William Wordsworth

(1770-1850 / Cumberland / England)

Lucy I - Poem by William Wordsworth

STRANGE fits of passion have I known:
   And I will dare to tell,
But in the lover's ear alone,
   What once to me befell.

When she I loved look'd every day
   Fresh as a rose in June,
I to her cottage bent my way,
   Beneath an evening moon.

Upon the moon I fix'd my eye,
All over the wide lea;
With quickening pace my horse drew nigh
Those paths so dear to me.

And now we reach'd the orchard-plot;
And, as we climb'd the hill,
The sinking moon to Lucy's cot
Came near and nearer still.

In one of those sweet dreams I slept,
Kind Nature's gentlest boon!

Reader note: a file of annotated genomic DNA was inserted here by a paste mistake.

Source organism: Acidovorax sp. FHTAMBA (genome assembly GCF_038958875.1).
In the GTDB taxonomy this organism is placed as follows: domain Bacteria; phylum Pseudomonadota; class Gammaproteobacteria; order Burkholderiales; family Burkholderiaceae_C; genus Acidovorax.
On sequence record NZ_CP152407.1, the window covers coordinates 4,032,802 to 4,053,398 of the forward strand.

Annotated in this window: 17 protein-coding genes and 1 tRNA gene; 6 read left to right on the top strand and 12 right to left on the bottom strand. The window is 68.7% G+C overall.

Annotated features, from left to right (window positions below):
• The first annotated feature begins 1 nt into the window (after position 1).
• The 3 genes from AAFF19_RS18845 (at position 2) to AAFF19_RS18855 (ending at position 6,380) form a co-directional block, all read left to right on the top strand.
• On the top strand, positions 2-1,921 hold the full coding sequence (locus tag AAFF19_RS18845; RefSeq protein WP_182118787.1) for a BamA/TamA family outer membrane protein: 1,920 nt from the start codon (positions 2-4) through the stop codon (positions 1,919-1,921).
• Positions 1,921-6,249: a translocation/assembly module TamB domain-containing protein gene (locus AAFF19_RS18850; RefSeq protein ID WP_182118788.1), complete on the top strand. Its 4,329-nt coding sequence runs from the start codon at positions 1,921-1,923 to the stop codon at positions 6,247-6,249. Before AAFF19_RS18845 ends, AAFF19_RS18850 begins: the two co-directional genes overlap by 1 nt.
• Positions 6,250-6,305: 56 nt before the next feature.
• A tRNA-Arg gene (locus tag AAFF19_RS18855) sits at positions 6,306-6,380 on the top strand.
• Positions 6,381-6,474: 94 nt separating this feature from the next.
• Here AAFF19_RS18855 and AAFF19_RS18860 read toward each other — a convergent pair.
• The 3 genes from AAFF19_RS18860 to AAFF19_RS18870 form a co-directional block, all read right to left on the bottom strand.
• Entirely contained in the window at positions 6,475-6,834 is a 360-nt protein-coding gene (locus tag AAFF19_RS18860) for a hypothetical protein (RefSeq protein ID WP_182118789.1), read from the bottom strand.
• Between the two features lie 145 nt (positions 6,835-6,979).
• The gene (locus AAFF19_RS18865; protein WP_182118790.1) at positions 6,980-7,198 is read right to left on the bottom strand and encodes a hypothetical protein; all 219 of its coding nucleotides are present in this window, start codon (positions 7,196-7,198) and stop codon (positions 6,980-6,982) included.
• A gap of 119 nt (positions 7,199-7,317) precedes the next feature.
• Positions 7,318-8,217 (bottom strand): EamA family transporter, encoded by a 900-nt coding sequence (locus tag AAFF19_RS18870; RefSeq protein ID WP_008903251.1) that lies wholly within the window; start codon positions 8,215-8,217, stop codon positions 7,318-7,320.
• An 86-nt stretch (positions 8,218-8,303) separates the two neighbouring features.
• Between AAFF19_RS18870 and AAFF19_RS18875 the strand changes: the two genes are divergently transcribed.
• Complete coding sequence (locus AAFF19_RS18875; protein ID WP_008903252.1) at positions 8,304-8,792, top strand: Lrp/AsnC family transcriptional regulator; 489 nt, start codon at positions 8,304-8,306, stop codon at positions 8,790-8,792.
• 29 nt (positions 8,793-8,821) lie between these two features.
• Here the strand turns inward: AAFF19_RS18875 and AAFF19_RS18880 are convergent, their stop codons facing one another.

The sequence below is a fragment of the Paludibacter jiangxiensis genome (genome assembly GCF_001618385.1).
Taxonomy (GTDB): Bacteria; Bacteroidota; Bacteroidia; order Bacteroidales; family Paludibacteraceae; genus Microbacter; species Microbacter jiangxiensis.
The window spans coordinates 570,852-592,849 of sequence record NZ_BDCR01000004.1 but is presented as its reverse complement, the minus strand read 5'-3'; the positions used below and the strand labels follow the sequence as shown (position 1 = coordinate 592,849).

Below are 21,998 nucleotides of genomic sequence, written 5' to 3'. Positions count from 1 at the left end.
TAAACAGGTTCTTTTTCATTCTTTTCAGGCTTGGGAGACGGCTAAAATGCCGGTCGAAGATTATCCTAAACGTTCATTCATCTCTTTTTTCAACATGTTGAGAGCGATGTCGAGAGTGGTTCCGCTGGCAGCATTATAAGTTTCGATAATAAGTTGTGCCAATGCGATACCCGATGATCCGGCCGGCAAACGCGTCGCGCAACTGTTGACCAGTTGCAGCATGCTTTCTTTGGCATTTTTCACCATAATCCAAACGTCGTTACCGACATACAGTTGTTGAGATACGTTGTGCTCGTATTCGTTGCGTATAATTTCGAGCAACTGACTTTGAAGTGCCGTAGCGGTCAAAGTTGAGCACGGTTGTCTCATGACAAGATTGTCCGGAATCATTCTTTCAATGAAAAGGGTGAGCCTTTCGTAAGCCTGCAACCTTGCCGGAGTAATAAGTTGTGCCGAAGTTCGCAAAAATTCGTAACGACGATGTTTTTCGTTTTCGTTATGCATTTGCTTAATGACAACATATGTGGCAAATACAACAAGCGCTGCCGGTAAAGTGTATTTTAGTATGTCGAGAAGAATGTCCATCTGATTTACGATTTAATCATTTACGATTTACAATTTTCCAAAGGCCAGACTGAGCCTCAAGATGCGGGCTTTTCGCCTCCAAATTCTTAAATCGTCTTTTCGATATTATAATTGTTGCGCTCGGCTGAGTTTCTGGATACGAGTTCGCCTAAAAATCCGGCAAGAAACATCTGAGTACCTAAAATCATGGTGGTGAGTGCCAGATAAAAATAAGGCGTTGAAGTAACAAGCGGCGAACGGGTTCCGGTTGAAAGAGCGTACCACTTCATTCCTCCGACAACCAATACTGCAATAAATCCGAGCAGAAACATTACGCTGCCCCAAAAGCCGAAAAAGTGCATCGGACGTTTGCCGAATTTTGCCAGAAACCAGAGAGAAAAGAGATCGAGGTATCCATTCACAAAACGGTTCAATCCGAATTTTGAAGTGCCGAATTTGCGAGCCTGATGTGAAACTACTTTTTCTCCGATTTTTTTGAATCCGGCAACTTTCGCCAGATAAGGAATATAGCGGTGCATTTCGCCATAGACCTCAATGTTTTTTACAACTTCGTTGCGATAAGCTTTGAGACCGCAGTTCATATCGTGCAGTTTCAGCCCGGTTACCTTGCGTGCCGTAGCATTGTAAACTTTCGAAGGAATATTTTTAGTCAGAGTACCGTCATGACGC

And all the while my eyes I kept
On the descending moon.

My horse moved on; hoof after hoof
He raised, and never stopp'd:
When down behind the cottage roof,
At once, the bright moon dropp'd.

What fond and wayward thoughts will slide
Into a lover's head!
'O mercy!' to myself I cried,
'If Lucy should be dead!'


Comments about Lucy I by William Wordsworth

There is no comment submitted by members..



Read this poem in other languages

This poem has not been translated into any other language yet.

I would like to translate this poem »

word flags

What do you think this poem is about?

Read poems about / on: horse, moon, june, passion, nature, rose, alone, dream, sleep



Poem Submitted: Saturday, January 4, 2003



[Report Error]